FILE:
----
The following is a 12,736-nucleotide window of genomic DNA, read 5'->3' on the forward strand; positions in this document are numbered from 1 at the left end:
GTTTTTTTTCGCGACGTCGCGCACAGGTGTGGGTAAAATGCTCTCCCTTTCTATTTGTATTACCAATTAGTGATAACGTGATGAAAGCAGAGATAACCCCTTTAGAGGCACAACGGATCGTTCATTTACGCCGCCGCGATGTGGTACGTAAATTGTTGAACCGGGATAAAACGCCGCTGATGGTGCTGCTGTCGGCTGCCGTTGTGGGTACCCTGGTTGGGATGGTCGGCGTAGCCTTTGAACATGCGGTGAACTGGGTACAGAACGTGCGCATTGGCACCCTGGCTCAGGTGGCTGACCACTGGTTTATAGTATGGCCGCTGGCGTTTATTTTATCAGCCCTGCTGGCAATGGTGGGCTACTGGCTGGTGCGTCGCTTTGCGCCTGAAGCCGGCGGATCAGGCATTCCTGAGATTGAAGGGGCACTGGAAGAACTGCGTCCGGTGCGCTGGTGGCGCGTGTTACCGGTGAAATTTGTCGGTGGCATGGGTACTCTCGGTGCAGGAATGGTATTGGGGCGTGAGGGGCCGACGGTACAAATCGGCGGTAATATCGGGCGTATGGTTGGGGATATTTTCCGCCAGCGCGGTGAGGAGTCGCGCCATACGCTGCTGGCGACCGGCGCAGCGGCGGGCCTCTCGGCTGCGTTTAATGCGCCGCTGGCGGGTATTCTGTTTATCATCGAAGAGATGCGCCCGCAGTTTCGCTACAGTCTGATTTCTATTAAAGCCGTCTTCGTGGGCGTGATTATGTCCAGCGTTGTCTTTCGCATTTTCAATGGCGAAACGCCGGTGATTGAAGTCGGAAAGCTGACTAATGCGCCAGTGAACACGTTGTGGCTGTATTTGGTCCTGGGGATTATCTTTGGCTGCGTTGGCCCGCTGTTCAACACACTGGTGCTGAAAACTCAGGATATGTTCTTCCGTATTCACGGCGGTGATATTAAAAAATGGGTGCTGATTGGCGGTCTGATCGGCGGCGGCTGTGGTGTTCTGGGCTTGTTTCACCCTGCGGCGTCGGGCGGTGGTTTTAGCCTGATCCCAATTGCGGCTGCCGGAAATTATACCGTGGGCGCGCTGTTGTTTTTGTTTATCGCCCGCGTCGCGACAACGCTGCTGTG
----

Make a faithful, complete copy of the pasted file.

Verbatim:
The following is a 12,736-nucleotide window of genomic DNA, read 5'->3' on the forward strand; positions in this document are numbered from 1 at the left end:
GTTTTTTTTCGCGACGTCGCGCACAGGTGTGGGTAAAATGCTCTCCCTTTCTATTTGTATTACCAATTAGTGATAACGTGATGAAAGCAGAGATAACCCCTTTAGAGGCACAACGGATCGTTCATTTACGCCGCCGCGATGTGGTACGTAAATTGTTGAACCGGGATAAAACGCCGCTGATGGTGCTGCTGTCGGCTGCCGTTGTGGGTACCCTGGTTGGGATGGTCGGCGTAGCCTTTGAACATGCGGTGAACTGGGTACAGAACGTGCGCATTGGCACCCTGGCTCAGGTGGCTGACCACTGGTTTATAGTATGGCCGCTGGCGTTTATTTTATCAGCCCTGCTGGCAATGGTGGGCTACTGGCTGGTGCGTCGCTTTGCGCCTGAAGCCGGCGGATCAGGCATTCCTGAGATTGAAGGGGCACTGGAAGAACTGCGTCCGGTGCGCTGGTGGCGCGTGTTACCGGTGAAATTTGTCGGTGGCATGGGTACTCTCGGTGCAGGAATGGTATTGGGGCGTGAGGGGCCGACGGTACAAATCGGCGGTAATATCGGGCGTATGGTTGGGGATATTTTCCGCCAGCGCGGTGAGGAGTCGCGCCATACGCTGCTGGCGACCGGCGCAGCGGCGGGCCTCTCGGCTGCGTTTAATGCGCCGCTGGCGGGTATTCTGTTTATCATCGAAGAGATGCGCCCGCAGTTTCGCTACAGTCTGATTTCTATTAAAGCCGTCTTCGTGGGCGTGATTATGTCCAGCGTTGTCTTTCGCATTTTCAATGGCGAAACGCCGGTGATTGAAGTCGGAAAGCTGACTAATGCGCCAGTGAACACGTTGTGGCTGTATTTGGTCCTGGGGATTATCTTTGGCTGCGTTGGCCCGCTGTTCAACACACTGGTGCTGAAAACTCAGGATATGTTCTTCCGTATTCACGGCGGTGATATTAAAAAATGGGTGCTGATTGGCGGTCTGATCGGCGGCGGCTGTGGTGTTCTGGGCTTGTTTCACCCTGCGGCGTCGGGCGGTGGTTTTAGCCTGATCCCAATTGCGGCTGCCGGAAATTATACCGTGGGCGCGCTGTTGTTTTTGTTTATCGCCCGCGTCGCGACAACGCTGCTGTG